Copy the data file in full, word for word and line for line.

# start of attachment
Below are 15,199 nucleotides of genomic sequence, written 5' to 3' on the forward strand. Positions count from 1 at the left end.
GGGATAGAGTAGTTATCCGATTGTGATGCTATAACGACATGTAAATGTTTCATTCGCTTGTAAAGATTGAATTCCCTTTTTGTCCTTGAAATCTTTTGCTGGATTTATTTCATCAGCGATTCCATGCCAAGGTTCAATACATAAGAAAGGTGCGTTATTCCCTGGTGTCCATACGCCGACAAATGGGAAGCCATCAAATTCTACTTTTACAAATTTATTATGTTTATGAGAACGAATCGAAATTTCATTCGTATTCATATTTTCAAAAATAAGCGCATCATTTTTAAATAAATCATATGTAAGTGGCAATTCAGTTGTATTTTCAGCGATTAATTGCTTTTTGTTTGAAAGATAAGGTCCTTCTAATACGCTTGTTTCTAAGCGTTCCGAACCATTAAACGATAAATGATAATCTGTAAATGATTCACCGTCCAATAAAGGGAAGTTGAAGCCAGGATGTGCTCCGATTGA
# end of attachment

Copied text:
Below are 15,199 nucleotides of genomic sequence, written 5' to 3' on the forward strand. Positions count from 1 at the left end.
GGGATAGAGTAGTTATCCGATTGTGATGCTATAACGACATGTAAATGTTTCATTCGCTTGTAAAGATTGAATTCCCTTTTTGTCCTTGAAATCTTTTGCTGGATTTATTTCATCAGCGATTCCATGCCAAGGTTCAATACATAAGAAAGGTGCGTTATTCCCTGGTGTCCATACGCCGACAAATGGGAAGCCATCAAATTCTACTTTTACAAATTTATTATGTTTATGAGAACGAATCGAAATTTCATTCGTATTCATATTTTCAAAAATAAGCGCATCATTTTTAAATAAATCATATGTAAGTGGCAATTCAGTTGTATTTTCAGCGATTAATTGCTTTTTGTTTGAAAGATAAGGTCCTTCTAATACGCTTGTTTCTAAGCGTTCCGAACCATTAAACGATAAATGATAATCTGTAAATGATTCACCGTCCAATAAAGGGAAGTTGAAGCCAGGATGTGCTCCGATTGA